• When I had a garden, I did home canning each year.  If you have don’t have a garden but you have the budget, there’s always the option of buying produce and canning.  I really recommend it, because the taste of processed foods from the local store can’t begin to compare to the taste of home canned foods!
  • Take advantage of great sales on seasonal produce or the overabundance that a neighbor gifts you with from their garden.  Freezing veggies for later use is super easy:  Prepare the veggie (shuck ears of corn, slice zucchini, etc) and put in boiling water.  Boil for 3-5 minutes, pour into colander and rinse with cold water.  When cooled, place in freezer safe containers and label.   I’ve just done this today with organic corn on the cob and summer squash!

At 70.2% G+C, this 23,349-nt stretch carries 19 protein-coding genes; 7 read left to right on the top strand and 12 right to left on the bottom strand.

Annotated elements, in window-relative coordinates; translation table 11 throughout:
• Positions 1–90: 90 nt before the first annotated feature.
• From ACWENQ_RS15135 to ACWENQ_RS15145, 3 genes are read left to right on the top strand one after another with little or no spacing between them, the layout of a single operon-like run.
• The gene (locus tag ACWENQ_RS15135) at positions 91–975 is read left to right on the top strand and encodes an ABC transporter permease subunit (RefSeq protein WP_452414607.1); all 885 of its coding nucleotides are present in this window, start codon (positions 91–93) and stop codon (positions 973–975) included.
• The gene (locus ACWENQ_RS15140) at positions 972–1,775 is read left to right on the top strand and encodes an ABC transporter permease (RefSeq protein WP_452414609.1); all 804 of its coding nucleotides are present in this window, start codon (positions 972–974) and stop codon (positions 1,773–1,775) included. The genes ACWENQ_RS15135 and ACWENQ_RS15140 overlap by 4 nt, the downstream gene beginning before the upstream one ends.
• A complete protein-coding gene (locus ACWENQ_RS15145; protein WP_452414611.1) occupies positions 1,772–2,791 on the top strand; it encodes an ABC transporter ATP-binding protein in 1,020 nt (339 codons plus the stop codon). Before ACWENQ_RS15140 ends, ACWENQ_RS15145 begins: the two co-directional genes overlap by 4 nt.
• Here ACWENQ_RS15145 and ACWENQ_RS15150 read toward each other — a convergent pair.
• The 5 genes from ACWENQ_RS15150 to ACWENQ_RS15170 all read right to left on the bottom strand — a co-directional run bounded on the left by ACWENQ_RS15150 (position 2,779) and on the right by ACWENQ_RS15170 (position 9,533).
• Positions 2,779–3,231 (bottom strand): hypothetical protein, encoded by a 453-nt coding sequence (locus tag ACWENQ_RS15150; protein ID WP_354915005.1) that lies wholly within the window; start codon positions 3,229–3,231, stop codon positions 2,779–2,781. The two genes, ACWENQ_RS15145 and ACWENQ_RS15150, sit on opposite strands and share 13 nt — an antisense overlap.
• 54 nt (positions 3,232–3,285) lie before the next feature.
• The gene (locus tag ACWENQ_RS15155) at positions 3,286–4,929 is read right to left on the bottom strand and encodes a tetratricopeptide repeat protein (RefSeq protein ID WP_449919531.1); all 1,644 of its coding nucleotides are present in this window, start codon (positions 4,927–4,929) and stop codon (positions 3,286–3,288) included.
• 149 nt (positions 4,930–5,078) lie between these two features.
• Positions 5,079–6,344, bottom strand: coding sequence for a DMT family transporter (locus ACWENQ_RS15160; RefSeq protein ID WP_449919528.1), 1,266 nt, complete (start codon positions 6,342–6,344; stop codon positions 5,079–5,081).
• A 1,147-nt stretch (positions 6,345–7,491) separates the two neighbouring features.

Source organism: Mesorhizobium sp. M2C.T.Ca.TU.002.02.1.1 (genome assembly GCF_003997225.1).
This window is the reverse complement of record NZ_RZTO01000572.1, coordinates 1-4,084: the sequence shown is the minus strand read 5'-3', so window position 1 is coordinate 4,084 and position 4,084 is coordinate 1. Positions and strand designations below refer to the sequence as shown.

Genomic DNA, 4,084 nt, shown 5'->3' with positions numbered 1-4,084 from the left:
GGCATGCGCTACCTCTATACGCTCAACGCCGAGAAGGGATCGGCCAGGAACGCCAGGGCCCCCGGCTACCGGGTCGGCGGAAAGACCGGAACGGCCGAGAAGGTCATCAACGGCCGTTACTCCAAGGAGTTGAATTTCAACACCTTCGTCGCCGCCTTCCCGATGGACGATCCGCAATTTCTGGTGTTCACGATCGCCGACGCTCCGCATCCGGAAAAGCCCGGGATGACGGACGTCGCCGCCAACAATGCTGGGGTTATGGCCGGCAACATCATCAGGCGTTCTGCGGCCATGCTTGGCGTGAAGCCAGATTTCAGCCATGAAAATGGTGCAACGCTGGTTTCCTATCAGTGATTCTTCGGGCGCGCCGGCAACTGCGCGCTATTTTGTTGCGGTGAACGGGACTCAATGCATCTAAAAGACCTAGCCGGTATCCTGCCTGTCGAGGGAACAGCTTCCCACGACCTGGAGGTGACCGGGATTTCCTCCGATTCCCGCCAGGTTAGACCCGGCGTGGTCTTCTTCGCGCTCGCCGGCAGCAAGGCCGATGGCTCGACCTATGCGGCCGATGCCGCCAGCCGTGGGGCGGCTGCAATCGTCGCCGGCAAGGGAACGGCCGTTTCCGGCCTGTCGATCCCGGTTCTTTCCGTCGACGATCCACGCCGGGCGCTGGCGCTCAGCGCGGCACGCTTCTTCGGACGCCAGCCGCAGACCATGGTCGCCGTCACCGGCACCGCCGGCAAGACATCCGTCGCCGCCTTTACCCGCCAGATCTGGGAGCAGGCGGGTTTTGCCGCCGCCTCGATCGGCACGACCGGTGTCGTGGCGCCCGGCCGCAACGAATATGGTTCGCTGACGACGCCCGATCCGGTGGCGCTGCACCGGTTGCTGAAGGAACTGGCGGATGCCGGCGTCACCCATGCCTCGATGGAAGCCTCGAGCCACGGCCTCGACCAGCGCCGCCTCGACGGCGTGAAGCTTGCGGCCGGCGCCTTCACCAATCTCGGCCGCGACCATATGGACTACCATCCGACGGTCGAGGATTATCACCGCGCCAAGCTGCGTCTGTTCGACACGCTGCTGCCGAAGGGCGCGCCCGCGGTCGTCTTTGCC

• Fruits can be frozen as well.  Berries can be sliced or frozen whole.  Add a small amount of lemon juice to water and rinse the fruits, then place whole/sliced berries and sliced fruits on a cookie sheet, making sure there is room between each fruit.  Place cookie sheet in the freezer.  Once the fruits are frozen, remove and place in freezer safe containers; label.
  • See Organization and Preparation for other ideas!
I hope some of what I’ve shared is useful to you!  Whether or not you’re trying to eat healthier, a lot of these ideas will save you money.